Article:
You don’t need to have set up a business before but you are more likely to transition to successful entrepreneurship if you’re making a pivot rather than a leap. You will also be at an advantage if you have business skills – marketing, finance, strategy, hiring, people management, etc. If you haven't, consider coaching or training to fill the skills gap.


“Just because you haven’t done it before doesn’t mean you won’t be a success”

5. You’re Ready to Learn

Whatever you’ve done before, launching and running your own business will be a stratospheric learning curve. There is so much more to it than just providing the service or product. You’ll have to wear a lot of hats, especially in the beginning – you’ll be the head of HR, product development, marketing, finance and sales, the list goes on! Are you prepared to learn what you don't know yet? Can you identify what your skills gaps are and how to fill them? Can you continue to do that while you are in the thick of the day-to-day running of your business?


6. You’re Ready to Fail

Are you prepared to step out of your comfort zone? There will be failures ahead if you choose to startup your own business. It’s inevitable – no one can choose the right path every time when there is no map. You will need an optimistic and resilient mindset. You will need to understand that every failure is an opportunity to learn and grow. Mistakes are the very best way of learning. When things don’t go to plan, can you frame it that way? Are you able to process what has happened, understand what was in your control and what wasn’t, and make changes that will make the difference next time?


You need to be able to deal with uncertainty. No one knows what is going to happen to your business, it might be a huge success, come to nothing, or be something in the middle. You can’t know this. How will that affect you?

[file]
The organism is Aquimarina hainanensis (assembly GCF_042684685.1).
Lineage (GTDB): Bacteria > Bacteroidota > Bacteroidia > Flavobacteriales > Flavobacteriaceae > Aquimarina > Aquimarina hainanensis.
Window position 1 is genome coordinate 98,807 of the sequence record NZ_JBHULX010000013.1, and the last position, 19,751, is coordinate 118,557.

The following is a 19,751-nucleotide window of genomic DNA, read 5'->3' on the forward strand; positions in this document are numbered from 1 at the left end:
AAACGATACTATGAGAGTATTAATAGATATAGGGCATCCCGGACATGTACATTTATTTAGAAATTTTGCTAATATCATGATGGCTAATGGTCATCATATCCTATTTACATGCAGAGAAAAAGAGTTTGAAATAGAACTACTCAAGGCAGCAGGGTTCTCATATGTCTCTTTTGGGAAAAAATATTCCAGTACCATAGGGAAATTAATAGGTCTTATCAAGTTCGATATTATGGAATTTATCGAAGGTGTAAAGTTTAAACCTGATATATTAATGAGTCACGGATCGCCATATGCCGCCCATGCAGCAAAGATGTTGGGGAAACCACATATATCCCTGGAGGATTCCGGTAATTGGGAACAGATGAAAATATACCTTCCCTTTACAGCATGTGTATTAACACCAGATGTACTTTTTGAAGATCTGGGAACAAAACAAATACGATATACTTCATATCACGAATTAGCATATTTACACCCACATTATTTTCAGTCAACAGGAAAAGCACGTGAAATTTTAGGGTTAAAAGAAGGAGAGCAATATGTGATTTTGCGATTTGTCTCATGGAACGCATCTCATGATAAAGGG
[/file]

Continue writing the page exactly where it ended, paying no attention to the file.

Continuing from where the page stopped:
If you are too frightened of failure to take the leaps into the unknown that you will need to take, if you cannot accept your own vulnerabilities, you are not yet ready.

“There will be failures ahead if you choose to startup your own business. It’s inevitable – no one can choose the right path every time when there is no map”

7. You Can Think for Yourself

Are you a problem-solver? When you are a business owner, the buck stops at you. You can consult others and ask for opinions, but at the end of the day, you have to be comfortable with being the decision-maker and taking responsibility for the outcome. If you are not confident about being in the driving seat, you will struggle to move forward, and every time you make a decision, that will just lead to another choice you have to make.


Can you be the boss? No one else is going to hold you accountable for your performance. Can you hold yourself to account? When something comes up, like that important but intimidating networking event, will you go with no boss telling you that you should?


8. You Have Support

You can’t do this on your own. You’ll need people and resources to support you. Have you got family and friends on your side willing you on? Can they pick up the kids from an after-school club while you go to a networking event? Can they help you work out how to set up a website or Facebook business page? Can they pay the bills while you wait for the money to roll in?


Have you got the software you need and a physical space to work? Do you have a coach or mentor to turn to when you just don’t know what to do next? Do you appropriate financial support? This could be a part-time job you do on the side, while you build up your revenue. It could be a savings cushion or outside investment. Be prepared for it to take a while before the business pays its way.